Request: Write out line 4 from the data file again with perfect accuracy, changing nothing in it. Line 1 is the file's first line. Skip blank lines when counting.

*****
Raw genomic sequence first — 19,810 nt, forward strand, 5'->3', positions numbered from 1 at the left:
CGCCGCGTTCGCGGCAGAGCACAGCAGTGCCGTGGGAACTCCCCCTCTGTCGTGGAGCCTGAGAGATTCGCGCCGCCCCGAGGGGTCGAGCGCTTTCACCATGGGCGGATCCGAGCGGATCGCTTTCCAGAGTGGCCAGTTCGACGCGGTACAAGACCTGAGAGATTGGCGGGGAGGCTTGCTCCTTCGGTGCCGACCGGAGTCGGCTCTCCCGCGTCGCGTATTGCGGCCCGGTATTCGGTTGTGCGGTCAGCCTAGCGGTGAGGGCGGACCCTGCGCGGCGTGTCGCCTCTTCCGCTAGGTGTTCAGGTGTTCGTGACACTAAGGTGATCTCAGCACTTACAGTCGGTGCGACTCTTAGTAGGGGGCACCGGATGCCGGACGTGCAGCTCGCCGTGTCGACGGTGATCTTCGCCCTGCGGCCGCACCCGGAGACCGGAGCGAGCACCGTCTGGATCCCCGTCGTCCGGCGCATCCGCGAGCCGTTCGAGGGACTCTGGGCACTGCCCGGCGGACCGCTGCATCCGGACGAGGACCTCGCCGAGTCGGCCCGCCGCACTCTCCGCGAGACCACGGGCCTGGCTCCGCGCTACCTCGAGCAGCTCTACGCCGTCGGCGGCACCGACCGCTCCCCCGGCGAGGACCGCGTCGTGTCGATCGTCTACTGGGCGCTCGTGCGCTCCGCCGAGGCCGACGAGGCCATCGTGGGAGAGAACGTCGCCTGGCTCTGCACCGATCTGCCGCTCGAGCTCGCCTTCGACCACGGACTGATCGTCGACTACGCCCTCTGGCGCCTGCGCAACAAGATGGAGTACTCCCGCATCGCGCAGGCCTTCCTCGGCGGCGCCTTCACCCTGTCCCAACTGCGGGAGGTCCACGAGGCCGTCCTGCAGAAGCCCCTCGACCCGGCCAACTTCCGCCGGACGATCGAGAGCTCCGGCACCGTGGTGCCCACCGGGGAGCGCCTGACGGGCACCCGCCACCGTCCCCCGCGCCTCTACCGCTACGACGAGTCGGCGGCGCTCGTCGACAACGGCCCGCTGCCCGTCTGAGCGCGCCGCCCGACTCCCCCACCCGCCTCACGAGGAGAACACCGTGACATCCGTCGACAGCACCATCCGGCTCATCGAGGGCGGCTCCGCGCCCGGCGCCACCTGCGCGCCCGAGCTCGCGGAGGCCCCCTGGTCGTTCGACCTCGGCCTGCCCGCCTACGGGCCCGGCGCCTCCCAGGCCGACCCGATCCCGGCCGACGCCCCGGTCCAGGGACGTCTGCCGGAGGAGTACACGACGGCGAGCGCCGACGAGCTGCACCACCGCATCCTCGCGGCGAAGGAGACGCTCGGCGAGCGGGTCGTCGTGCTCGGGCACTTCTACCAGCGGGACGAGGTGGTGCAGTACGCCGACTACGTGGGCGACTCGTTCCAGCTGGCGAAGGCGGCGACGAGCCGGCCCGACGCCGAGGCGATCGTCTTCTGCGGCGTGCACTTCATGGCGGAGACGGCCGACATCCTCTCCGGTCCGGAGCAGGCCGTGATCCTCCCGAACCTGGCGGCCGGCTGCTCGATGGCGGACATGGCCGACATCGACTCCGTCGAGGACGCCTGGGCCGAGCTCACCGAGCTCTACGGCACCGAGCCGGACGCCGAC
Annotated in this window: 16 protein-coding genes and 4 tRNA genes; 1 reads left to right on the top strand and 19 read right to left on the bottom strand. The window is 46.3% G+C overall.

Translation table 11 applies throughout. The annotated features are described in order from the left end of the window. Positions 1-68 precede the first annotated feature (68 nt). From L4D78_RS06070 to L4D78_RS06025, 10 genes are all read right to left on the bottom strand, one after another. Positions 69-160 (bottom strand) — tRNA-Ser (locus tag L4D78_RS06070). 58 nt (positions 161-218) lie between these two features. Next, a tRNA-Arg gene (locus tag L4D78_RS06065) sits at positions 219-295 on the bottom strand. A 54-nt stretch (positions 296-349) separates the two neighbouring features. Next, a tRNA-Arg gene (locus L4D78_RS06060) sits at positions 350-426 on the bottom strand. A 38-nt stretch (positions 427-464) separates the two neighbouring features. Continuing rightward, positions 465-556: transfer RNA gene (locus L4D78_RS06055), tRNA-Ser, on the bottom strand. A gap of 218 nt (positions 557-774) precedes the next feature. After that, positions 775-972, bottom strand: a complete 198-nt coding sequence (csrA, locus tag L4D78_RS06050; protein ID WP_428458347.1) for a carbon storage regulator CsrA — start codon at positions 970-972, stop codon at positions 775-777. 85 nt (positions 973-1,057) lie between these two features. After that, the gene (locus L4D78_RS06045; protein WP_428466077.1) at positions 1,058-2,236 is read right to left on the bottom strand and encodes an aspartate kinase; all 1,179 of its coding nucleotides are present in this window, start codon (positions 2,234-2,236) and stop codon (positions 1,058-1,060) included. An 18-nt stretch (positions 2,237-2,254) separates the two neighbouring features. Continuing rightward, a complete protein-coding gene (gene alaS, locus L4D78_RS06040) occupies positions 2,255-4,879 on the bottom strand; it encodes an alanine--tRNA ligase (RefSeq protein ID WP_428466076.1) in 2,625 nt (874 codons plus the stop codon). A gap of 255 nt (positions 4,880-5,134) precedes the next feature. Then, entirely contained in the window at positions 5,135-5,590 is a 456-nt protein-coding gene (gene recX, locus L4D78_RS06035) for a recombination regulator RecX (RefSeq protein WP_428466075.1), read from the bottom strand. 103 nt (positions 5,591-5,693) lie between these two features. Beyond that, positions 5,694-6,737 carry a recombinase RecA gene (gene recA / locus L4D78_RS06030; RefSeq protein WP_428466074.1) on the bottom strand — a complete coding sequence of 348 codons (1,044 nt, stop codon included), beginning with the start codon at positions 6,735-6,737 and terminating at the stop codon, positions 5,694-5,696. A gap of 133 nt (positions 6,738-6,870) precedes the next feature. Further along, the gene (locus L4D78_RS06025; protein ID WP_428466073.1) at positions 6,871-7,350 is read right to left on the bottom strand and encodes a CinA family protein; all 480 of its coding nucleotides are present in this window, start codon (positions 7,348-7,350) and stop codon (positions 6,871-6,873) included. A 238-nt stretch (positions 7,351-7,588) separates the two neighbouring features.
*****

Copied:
Translation table 11 applies throughout. The annotated features are described in order from the left end of the window. Positions 1-68 precede the first annotated feature (68 nt). From L4D78_RS06070 to L4D78_RS06025, 10 genes are all read right to left on the bottom strand, one after another. Positions 69-160 (bottom strand) — tRNA-Ser (locus tag L4D78_RS06070). 58 nt (positions 161-218) lie between these two features. Next, a tRNA-Arg gene (locus tag L4D78_RS06065) sits at positions 219-295 on the bottom strand. A 54-nt stretch (positions 296-349) separates the two neighbouring features. Next, a tRNA-Arg gene (locus L4D78_RS06060) sits at positions 350-426 on the bottom strand. A 38-nt stretch (positions 427-464) separates the two neighbouring features. Continuing rightward, positions 465-556: transfer RNA gene (locus L4D78_RS06055), tRNA-Ser, on the bottom strand. A gap of 218 nt (positions 557-774) precedes the next feature. After that, positions 775-972, bottom strand: a complete 198-nt coding sequence (csrA, locus tag L4D78_RS06050; protein ID WP_428458347.1) for a carbon storage regulator CsrA — start codon at positions 970-972, stop codon at positions 775-777. 85 nt (positions 973-1,057) lie between these two features. After that, the gene (locus L4D78_RS06045; protein WP_428466077.1) at positions 1,058-2,236 is read right to left on the bottom strand and encodes an aspartate kinase; all 1,179 of its coding nucleotides are present in this window, start codon (positions 2,234-2,236) and stop codon (positions 1,058-1,060) included. An 18-nt stretch (positions 2,237-2,254) separates the two neighbouring features. Continuing rightward, a complete protein-coding gene (gene alaS, locus L4D78_RS06040) occupies positions 2,255-4,879 on the bottom strand; it encodes an alanine--tRNA ligase (RefSeq protein ID WP_428466076.1) in 2,625 nt (874 codons plus the stop codon). A gap of 255 nt (positions 4,880-5,134) precedes the next feature. Then, entirely contained in the window at positions 5,135-5,590 is a 456-nt protein-coding gene (gene recX, locus L4D78_RS06035) for a recombination regulator RecX (RefSeq protein WP_428466075.1), read from the bottom strand. 103 nt (positions 5,591-5,693) lie between these two features. Beyond that, positions 5,694-6,737 carry a recombinase RecA gene (gene recA / locus L4D78_RS06030; RefSeq protein WP_428466074.1) on the bottom strand — a complete coding sequence of 348 codons (1,044 nt, stop codon included), beginning with the start codon at positions 6,735-6,737 and terminating at the stop codon, positions 5,694-5,696. A gap of 133 nt (positions 6,738-6,870) precedes the next feature. Further along, the gene (locus L4D78_RS06025; protein ID WP_428466073.1) at positions 6,871-7,350 is read right to left on the bottom strand and encodes a CinA family protein; all 480 of its coding nucleotides are present in this window, start codon (positions 7,348-7,350) and stop codon (positions 6,871-6,873) included. A 238-nt stretch (positions 7,351-7,588) separates the two neighbouring features.